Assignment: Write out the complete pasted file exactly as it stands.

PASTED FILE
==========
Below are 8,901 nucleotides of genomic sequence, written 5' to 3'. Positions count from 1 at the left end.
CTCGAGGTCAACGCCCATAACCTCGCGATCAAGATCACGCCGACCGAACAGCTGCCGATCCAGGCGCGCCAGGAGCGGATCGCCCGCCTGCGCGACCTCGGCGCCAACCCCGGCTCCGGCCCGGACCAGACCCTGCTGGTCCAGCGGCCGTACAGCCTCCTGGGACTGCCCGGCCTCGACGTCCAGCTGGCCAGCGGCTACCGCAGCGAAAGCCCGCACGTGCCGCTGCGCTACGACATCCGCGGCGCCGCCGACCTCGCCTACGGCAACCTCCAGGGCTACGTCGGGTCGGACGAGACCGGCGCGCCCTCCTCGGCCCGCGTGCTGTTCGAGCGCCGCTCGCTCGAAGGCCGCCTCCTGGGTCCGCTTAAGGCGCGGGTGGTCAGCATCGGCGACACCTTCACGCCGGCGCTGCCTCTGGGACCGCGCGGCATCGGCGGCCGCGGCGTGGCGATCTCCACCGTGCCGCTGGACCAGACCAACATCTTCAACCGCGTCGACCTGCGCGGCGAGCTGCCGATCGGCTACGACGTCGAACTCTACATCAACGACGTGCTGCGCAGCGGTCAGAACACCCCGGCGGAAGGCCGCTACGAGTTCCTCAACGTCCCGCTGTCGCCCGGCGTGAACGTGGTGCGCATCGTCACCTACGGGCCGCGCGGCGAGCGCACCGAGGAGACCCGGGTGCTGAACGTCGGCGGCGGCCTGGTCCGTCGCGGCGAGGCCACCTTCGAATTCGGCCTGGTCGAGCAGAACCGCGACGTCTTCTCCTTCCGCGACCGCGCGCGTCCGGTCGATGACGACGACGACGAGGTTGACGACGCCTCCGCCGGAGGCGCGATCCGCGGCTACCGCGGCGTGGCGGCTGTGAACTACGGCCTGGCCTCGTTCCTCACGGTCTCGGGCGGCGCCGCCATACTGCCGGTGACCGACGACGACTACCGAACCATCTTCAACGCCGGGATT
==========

Below are 8,901 nucleotides of genomic sequence, written 5' to 3'. Positions count from 1 at the left end.
CTCGAGGTCAACGCCCATAACCTCGCGATCAAGATCACGCCGACCGAACAGCTGCCGATCCAGGCGCGCCAGGAGCGGATCGCCCGCCTGCGCGACCTCGGCGCCAACCCCGGCTCCGGCCCGGACCAGACCCTGCTGGTCCAGCGGCCGTACAGCCTCCTGGGACTGCCCGGCCTCGACGTCCAGCTGGCCAGCGGCTACCGCAGCGAAAGCCCGCACGTGCCGCTGCGCTACGACATCCGCGGCGCCGCCGACCTCGCCTACGGCAACCTCCAGGGCTACGTCGGGTCGGACGAGACCGGCGCGCCCTCCTCGGCCCGCGTGCTGTTCGAGCGCCGCTCGCTCGAAGGCCGCCTCCTGGGTCCGCTTAAGGCGCGGGTGGTCAGCATCGGCGACACCTTCACGCCGGCGCTGCCTCTGGGACCGCGCGGCATCGGCGGCCGCGGCGTGGCGATCTCCACCGTGCCGCTGGACCAGACCAACATCTTCAACCGCGTCGACCTGCGCGGCGAGCTGCCGATCGGCTACGACGTCGAACTCTACATCAACGACGTGCTGCGCAGCGGTCAGAACACCCCGGCGGAAGGCCGCTACGAGTTCCTCAACGTCCCGCTGTCGCCCGGCGTGAACGTGGTGCGCATCGTCACCTACGGGCCGCGCGGCGAGCGCACCGAGGAGACCCGGGTGCTGAACGTCGGCGGCGGCCTGGTCCGTCGCGGCGAGGCCACCTTCGAATTCGGCCTGGTCGAGCAGAACCGCGACGTCTTCTCCTTCCGCGACCGCGCGCGTCCGGTCGATGACGACGACGACGAGGTTGACGACGCCTCCGCCGGAGGCGCGATCCGCGGCTACCGCGGCGTGGCGGCTGTGAACTACGGCCTGGCCTCGTTCCTCACGGTCTCGGGCGGCGCCGCCATACTGCCGGTGACCGACGACGACTACCGAACCATCTTCAACGCCGGGATT